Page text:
Chomsky book banned from Guantanamo Bay
Wednesday, October 14, 2009
The Arabic version of the book, 9/11, was donated to the Guantanamo Bay library's collection of over 16,000 items, but rejected with a standard note of unacceptable material for the collection. Activist and intellectual Noam Chomsky responded by saying, "This happens sometimes in totalitarian regimes." Adding, "[o]f some incidental interest, perhaps, is the nature of the book they banned. It consists of op-eds written for The New York Times syndicate and distributed by them. The subversive rot must run very deep." The intended recipient of the Arabic version of 9/11 was Ali Hamza al Bahlul, former media secretary for Al Qaeda. Bahlul is serving life in prison for creating a video showing footage of Osama Bin Laden giving a speech followed by images of violent attacks by the U.S. military on Muslims and footage of the aftermath of the USS Cole bombing.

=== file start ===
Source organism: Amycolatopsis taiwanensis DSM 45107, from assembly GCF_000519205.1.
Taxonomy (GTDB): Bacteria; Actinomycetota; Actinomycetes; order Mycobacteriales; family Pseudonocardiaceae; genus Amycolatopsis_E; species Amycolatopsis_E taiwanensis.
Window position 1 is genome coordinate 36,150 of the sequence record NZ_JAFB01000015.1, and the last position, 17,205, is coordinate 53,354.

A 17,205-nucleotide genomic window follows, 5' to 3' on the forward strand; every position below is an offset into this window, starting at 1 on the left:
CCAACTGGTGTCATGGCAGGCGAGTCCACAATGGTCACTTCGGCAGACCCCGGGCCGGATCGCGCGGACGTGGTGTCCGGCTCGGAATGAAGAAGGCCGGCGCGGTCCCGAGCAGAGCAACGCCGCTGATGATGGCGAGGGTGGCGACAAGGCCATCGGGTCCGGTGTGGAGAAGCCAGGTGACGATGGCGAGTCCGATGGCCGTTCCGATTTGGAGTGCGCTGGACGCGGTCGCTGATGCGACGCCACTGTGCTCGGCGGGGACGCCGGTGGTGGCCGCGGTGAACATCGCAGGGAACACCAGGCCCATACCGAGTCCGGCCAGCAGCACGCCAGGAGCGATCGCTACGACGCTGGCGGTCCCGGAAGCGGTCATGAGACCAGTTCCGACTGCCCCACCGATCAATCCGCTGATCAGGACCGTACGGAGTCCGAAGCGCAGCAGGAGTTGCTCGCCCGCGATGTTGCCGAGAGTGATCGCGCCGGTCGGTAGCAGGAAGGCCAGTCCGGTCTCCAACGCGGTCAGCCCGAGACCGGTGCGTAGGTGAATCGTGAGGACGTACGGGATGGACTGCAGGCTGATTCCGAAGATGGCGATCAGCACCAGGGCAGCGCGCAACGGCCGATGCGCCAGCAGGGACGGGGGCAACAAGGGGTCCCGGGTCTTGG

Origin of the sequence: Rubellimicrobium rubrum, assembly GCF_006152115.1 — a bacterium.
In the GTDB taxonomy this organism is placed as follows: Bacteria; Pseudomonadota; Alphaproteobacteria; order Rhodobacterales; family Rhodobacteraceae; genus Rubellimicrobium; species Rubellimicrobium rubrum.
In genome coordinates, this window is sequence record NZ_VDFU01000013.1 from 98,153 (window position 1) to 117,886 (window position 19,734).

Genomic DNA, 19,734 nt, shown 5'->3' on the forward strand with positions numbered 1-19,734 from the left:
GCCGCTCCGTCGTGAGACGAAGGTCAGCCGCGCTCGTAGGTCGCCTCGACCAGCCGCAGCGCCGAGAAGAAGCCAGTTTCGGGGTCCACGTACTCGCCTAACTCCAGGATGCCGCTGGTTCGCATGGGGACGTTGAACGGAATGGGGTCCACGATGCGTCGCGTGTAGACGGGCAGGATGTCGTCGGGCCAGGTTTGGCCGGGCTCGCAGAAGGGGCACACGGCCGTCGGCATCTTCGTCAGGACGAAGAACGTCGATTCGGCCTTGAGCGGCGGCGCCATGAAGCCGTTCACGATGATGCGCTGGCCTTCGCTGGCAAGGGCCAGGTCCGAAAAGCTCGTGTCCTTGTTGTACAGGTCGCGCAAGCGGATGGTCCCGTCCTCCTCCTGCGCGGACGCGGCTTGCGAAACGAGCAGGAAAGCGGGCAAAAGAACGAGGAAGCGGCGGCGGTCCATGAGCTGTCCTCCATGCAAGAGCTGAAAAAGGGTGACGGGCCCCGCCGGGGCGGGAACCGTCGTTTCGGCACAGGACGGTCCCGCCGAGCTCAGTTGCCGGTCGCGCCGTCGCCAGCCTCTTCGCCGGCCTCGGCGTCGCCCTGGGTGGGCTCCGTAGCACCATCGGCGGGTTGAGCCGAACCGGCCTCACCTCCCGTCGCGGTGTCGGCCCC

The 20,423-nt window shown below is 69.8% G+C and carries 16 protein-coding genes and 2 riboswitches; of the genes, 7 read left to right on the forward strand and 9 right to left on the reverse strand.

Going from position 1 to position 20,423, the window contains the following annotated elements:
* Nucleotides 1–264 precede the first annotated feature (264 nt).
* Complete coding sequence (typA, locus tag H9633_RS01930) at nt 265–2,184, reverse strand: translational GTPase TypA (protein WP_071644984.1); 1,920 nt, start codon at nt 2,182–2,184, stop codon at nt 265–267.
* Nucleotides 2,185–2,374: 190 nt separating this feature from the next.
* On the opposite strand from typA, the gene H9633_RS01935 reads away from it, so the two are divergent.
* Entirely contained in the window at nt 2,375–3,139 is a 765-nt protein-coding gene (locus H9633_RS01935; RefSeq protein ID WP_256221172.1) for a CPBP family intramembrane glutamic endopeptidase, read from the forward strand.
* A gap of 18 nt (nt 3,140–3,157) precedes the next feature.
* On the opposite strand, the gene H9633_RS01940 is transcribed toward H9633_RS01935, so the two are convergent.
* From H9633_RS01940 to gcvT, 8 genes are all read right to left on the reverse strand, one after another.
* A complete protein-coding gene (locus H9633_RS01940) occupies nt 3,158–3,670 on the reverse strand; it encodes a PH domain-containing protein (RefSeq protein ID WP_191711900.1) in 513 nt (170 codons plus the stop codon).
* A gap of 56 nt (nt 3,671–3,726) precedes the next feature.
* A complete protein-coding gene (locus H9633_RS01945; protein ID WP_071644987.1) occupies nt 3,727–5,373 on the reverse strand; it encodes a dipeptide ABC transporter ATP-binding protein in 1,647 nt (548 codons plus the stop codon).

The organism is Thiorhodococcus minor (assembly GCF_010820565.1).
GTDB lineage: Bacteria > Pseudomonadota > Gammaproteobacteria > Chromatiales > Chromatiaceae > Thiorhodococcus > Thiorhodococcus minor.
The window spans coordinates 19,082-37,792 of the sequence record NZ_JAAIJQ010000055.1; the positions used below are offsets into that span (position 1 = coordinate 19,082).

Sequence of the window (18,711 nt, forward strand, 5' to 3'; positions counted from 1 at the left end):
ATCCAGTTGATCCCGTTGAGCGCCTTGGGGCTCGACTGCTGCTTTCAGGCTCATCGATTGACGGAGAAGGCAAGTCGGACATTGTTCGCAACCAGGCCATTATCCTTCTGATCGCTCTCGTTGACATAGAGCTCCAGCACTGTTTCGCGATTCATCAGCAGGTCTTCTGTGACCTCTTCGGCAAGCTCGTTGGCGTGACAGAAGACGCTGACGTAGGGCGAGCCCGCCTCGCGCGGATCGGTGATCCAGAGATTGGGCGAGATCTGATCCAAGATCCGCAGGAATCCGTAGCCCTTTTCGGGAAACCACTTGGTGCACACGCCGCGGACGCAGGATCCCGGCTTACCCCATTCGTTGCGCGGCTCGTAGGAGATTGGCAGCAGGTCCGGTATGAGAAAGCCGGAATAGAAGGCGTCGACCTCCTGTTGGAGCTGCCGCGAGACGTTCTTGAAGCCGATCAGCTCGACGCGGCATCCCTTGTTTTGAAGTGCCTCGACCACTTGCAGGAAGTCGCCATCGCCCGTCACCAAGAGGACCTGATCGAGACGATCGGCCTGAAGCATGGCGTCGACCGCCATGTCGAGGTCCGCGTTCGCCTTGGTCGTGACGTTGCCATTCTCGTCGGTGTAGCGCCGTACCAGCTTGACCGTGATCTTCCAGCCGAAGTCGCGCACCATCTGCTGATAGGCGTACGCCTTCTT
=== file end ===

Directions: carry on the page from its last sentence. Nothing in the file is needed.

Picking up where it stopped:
A Navy spokesman for Guantanamo Bay did not comment on the details of why this particular book was denied, but suggested the book was banned to avoid "impact on good order and discipline." The spokesman also said that books that promote “Anti-American, Anti-Semitic, Anti-Western” material or contain themes relating to “military topics”, “excessive graphic violence”, or “sexual dysfunctions" would be banned from the prison library.
- Carol Rosenberg. "Anti-war activist's works banned at prison camps" — , October 11, 2009
- Daphne Eviatar. "Chomsky Book Banned From Guantanamo" — , October 12, 2009